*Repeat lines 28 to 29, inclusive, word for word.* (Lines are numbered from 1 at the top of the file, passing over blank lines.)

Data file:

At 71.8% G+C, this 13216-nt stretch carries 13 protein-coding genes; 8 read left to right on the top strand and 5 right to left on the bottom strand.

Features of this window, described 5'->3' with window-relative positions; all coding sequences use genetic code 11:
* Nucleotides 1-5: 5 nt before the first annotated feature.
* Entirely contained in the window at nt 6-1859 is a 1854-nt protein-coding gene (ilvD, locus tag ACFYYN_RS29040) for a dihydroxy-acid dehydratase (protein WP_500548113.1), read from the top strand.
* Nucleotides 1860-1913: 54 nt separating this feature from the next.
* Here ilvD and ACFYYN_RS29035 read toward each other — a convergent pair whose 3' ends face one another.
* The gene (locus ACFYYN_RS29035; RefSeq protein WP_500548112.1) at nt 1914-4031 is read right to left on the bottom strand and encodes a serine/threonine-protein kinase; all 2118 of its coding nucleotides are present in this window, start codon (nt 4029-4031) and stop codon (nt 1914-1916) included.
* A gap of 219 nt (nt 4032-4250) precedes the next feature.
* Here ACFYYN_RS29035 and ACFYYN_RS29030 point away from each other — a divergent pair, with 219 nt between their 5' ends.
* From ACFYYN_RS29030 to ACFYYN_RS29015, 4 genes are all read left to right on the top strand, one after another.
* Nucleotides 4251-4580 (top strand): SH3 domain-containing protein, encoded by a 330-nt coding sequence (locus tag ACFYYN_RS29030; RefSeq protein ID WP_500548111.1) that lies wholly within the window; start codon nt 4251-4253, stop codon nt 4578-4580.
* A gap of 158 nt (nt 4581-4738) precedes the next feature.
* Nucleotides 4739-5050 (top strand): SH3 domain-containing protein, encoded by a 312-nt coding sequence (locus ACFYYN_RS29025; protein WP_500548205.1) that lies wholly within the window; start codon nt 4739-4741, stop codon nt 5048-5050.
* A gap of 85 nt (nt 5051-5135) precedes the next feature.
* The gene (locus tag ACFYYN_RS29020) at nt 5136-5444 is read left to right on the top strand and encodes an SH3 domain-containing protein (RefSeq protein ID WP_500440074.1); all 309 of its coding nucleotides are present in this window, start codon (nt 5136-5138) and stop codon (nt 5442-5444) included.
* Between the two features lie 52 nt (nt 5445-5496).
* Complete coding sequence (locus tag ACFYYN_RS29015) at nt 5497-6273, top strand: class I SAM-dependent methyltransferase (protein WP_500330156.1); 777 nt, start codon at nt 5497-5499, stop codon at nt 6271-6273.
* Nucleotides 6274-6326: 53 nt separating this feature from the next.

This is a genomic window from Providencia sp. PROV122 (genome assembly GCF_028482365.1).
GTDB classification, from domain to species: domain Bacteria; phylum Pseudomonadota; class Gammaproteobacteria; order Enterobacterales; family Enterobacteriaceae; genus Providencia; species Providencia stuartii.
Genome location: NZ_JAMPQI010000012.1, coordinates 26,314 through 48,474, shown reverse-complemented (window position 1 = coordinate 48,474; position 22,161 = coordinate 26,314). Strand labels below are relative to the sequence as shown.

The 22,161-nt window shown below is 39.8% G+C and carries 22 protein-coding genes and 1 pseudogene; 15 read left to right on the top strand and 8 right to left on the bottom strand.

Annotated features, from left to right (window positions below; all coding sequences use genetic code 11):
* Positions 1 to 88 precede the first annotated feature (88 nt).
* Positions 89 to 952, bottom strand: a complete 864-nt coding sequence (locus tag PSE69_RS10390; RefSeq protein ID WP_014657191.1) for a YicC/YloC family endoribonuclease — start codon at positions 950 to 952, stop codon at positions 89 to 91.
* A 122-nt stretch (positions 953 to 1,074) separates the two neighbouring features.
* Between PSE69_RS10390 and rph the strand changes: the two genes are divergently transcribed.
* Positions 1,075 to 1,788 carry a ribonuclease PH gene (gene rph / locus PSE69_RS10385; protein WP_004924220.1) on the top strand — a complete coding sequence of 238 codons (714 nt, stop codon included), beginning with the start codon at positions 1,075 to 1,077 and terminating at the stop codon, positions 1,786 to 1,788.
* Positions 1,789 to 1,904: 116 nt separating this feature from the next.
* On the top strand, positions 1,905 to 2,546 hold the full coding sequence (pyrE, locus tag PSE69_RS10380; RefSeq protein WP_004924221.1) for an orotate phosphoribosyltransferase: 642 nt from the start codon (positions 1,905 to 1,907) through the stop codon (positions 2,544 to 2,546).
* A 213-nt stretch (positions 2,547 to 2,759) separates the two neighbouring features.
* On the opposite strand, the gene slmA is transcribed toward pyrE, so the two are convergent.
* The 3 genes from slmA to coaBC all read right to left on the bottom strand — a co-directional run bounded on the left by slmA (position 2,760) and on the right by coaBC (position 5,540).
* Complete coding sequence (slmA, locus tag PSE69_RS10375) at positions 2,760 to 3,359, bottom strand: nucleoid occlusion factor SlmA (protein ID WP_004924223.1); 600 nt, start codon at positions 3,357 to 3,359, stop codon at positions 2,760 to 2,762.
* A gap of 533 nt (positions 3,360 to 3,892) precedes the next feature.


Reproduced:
* Positions 1,075 to 1,788 carry a ribonuclease PH gene (gene rph / locus PSE69_RS10385; protein WP_004924220.1) on the top strand — a complete coding sequence of 238 codons (714 nt, stop codon included), beginning with the start codon at positions 1,075 to 1,077 and terminating at the stop codon, positions 1,786 to 1,788.
* Positions 1,789 to 1,904: 116 nt separating this feature from the next.